April 27, 2010 | Spanish

300 Days of Language Learning, One DNF

I haven't missed a day of studying since July 1.

Yesterday was my 300th consecutive day of studying languages. I haven’t missed a day since I began this whole thing back on July 1. I mean, I certainly don’t think it would be a tragedy if I had; it’s just that I haven’t needed or wanted to. 

I Studied on Subways This Weekend

Now, there have been a handful of days where I haven’t done more than half an hour—the length of a Pimsleur lesson—but the overwhelming majority of days I have spent at least two hours studying (my minimum daily requirement for psychic peace and pleasure), and many days I have studied three, four, five, six, seven hours, even upwards of eight hours on occasion.

Initially I tried to keep a precise log of my hours. However, that was time-consuming in itself, and not remotely fun, since I often squeeze in study time in small bites throughout the day and into the night, and I found I was constantly opening up an Excel spreadsheet and entering notes off little scraps of paper accumulated throughout the day about when I had done what. One of the most horrid features of being a corporate attorney, from my point of view, is billable hours, and I definitely do not want to waste time counting time when I could put it to much better use (by studying subjunctive forms, for example).

Over the past few days I have done numerous grammar exercises (in two previously mentioned McGraw-Hill books, Dorothy Richmond’s Spanish Verb Tenses and Eric Vogt’s Spanish Past-Tense Verbs Up Close), as well as some more Rosetta Stone.

The JCC:  A Good Place to Lift Weights

The grammar exercises continue to be extremely pleasurable. Kind of like working out—like weight reps, for example! That is true of Spanish more than of the other languages, where I didn’t have the benefit of familiarity. With weightlifting you are repeating something familiar, but pushing through your current limits and building your strength. That’s what it feels like with Spanish.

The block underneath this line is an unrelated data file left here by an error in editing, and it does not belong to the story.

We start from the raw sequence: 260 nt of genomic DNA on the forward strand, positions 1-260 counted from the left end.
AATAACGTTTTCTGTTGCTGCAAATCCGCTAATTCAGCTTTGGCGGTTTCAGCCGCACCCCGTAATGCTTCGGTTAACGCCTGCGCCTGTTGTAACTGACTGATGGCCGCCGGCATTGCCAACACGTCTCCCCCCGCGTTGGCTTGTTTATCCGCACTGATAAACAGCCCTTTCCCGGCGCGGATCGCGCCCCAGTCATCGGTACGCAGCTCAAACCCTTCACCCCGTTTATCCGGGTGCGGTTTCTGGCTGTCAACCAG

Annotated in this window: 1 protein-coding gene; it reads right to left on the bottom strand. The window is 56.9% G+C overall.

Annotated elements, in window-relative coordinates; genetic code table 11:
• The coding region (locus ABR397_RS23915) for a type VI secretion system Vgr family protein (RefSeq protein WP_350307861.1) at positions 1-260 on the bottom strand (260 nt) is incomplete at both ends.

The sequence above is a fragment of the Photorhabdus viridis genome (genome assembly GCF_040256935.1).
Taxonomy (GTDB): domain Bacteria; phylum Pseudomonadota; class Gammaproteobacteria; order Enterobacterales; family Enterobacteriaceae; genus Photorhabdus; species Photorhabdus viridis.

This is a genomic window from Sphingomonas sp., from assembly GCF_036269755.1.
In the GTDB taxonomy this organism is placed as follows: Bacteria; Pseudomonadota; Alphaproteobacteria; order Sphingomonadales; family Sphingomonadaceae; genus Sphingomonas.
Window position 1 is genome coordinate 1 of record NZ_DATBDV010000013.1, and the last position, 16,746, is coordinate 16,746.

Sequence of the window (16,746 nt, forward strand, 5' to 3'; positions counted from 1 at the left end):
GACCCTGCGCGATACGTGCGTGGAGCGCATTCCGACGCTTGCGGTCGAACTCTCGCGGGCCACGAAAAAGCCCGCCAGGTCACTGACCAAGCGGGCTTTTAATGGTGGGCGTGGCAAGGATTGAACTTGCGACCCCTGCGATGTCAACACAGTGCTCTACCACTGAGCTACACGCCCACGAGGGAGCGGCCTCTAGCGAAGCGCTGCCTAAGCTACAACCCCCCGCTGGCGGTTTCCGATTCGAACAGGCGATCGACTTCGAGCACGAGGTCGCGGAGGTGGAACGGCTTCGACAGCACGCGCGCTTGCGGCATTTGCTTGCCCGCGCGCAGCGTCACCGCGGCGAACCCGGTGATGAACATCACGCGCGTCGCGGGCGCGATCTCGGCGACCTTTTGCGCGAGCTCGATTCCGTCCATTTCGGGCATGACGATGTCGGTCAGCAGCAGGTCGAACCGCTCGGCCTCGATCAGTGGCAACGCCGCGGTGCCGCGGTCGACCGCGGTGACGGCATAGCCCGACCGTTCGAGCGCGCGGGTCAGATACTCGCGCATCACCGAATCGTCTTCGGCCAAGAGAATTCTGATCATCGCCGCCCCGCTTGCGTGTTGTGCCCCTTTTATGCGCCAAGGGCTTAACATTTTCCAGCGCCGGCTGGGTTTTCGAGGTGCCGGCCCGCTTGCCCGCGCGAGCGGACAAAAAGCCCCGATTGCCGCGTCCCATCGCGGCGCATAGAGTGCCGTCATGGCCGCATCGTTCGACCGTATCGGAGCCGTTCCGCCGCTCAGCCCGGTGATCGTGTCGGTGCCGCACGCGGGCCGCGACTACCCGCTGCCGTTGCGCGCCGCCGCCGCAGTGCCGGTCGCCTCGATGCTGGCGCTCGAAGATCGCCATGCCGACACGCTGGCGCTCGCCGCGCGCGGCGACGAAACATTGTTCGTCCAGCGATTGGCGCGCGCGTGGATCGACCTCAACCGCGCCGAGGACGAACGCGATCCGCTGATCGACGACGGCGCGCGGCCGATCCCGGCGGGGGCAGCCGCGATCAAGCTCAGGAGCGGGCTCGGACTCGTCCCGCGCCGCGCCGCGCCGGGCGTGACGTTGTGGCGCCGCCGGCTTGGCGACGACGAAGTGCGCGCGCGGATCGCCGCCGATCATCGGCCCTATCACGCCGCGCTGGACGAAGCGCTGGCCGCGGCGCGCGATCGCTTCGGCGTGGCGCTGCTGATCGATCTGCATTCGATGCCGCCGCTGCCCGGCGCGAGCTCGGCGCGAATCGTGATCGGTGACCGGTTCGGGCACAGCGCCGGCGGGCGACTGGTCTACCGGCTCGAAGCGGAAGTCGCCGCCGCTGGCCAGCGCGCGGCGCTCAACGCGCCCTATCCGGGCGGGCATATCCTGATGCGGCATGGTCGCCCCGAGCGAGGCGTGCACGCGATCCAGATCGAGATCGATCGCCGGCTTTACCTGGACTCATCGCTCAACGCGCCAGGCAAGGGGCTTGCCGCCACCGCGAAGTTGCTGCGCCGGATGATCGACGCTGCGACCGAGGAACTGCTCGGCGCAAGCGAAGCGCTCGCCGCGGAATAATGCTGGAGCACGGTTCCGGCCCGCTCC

I am trying to have Spanish conversations whenever I can, though without imposing on people. At Café Margot I spoke to a young Spanish woman who, unasked, offered to meet me occasionally for conversation practice. Also, a guy who works in my building, a very nice and upbeat man from the Dominican Republic, has been giving me unsolicited advice about how best to learn the language. I spoke to a Mexican deliveryman yesterday and helped him find an apartment (the numbering system in our building is confusing). I spoke to a cashier at Fairway. I tried to speak to a neighbor from I think Venezuela, but he whizzed by me without recognizing me, something that has happened to me a number of times lately because of certain significant changes to my hairstyle.

On a slightly less rosy note: two mornings ago, Sunday, I did a DNF in the More Magazine/Fitness Magazine Women’s Half-Marathon in Central Park. DNF is an acronym. It stands for “did not finish.”

My Bib (Their Word, Not Mine) for the Race

This was disappointing, but not a big deal. I didn’t feel well when I woke up, and almost skipped the race altogether, but I really didn’t want to miss the start. It is an all-women’s event, and there aren’t that many of those. I had a great starting position, so I was up at the front near 46-year-old Colleen De Reuck, an extraordinary runner, who to my disappointment (I love when older runners win) ended up coming in second to a 26-year-old.

Anyway, I stood around at the starting line for 15 minutes in a cold downpour, then the gun went off, and so did I, soggily and sluggishly. I raced (if one can call it that) four miles, then peeled off, went home, showered, napped, and as soon as I woke up began studying Spanish again.

My point is, in part, I don’t like to quit races. I’m not sure I ever have quit one. Maybe one. I can’t remember. But here’s the thing: in life, you have to pick the right things to care about and commit to. Races are not critical for me. Running marathons and half-marathons: definitely not critical for me. I love running, but I love language more, and I don’t need to be put out of commission for a week—or even worse, get injured—because I couldn’t bear the thought of not finishing a race when I didn’t feel right.

Language is critical for me. I will gladly take one racing DNF along with the 300 language DFs.

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